America is the land of the second chance – and when the gates of the prison open, the path ahead should lead to a better life.
Since 1957, black people have experienced double-digit unemployment - in good times and bad times. Look at the population of African Americans in prison. They represent more than half the population of prisoners in the country, 55 percent of those on death row.
To make punishments efficacious, two things are necessary. They must never be disproportioned to the offence, and they must be certain.
Whatever is worthy to be loved for anything is worthy of preservation. A wise and dispassionate legislator, if any such should ever arise among men, will not condemn to death him who has done or is likely to do more service than injury to society. Blocks and gibbets are the nearest objects with legislators, and their business is never with hopes or with virtues.
The number of laws is constantly growing in all countries and, owing to this, what is called crime is very often not a crime at all, for it contains no element of violence or harm.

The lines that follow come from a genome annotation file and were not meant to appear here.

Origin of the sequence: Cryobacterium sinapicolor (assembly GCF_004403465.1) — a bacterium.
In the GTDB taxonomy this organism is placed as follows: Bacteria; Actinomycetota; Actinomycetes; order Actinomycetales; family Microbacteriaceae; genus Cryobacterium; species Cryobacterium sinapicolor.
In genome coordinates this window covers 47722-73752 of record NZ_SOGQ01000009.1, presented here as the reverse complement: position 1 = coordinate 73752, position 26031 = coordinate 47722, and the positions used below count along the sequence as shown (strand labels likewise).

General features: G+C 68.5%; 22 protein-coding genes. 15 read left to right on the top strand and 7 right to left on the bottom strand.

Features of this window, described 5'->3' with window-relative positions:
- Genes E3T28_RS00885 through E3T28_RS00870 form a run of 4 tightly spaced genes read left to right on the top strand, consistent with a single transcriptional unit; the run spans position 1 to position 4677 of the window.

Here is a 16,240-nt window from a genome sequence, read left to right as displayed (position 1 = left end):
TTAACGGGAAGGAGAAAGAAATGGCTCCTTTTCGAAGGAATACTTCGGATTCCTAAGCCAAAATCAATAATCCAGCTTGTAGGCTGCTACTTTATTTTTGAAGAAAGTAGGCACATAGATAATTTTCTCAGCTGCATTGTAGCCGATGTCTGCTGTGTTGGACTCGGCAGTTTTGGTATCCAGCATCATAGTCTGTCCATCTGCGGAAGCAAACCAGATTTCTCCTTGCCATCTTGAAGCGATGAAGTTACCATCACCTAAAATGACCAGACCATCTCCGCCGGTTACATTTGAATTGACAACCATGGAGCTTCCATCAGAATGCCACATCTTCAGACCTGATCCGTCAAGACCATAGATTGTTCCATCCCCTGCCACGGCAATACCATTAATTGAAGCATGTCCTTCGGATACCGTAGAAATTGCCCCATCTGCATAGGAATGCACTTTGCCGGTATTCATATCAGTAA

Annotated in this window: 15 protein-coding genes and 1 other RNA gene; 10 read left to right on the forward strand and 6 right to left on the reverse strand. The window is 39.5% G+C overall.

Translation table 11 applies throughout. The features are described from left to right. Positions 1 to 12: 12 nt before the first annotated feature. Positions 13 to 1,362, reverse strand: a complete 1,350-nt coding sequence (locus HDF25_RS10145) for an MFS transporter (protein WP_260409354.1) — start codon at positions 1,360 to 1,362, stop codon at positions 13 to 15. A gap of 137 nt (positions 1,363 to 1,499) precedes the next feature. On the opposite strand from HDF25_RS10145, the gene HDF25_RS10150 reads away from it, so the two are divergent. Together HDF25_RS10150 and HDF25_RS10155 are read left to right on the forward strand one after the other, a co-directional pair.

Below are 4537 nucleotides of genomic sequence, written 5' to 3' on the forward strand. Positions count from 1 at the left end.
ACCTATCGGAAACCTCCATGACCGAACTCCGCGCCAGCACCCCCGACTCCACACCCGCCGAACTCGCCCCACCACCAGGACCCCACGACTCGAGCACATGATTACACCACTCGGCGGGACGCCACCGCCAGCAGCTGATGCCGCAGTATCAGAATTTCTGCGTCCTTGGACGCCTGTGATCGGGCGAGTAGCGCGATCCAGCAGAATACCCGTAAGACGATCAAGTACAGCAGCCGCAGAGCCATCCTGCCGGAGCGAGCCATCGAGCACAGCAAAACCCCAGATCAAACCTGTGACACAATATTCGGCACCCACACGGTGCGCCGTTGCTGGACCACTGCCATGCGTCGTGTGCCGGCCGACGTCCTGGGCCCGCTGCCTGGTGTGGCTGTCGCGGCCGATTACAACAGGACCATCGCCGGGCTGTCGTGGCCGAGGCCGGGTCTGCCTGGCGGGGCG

Taught from infancy that beauty is woman's sceptre, the mind shapes itself to the body, and roaming round its gilt cage, only seeks to adorn its prison.
Before we can diminish our sufferings from the ill-controlled aggressive assaults of fellow citizens, we must renounce the philosophy of punishment, the obsolete, vengeful penal attitude. In its place we would seek a comprehensive, constructive social attitude - therapeutic in some instances, restraining in some instances, but preventive in its total social impact. In the last analysis this becomes a question of personal morals and values. No matter how glorified or how piously disguised, vengeance as a human motive must be personally repudiated by each and every one of us.
The degree of civilization in a society can be judged by entering its prisons.
Nothing can be more abhorrent to democracy than to imprison a person or keep him in prison because he is unpopular. This is really the test of civilization.
It isn't true that convicts live like animals: animals have more room to move around.
The only effect of public punishment is to show the rabble how bravely it can be borne; and that every one who hath lost a toe-nail hath suffered worse.
Women now have choices. They can be married, not married, have a job, not have a job, be married with children, unmarried with children. Men have the same choice we've always had: work, or prison.
Whatever you think of de Sade, he was a complex figure and we should not look for easy answers with him. He was, strangely perhaps, against the death penalty, and he was never put in prison for murders or anything like that.
Mere factual innocence is no reason not to carry out a death sentence properly reached.
To my mind, to kill in war is not a whit better than to commit ordinary murder.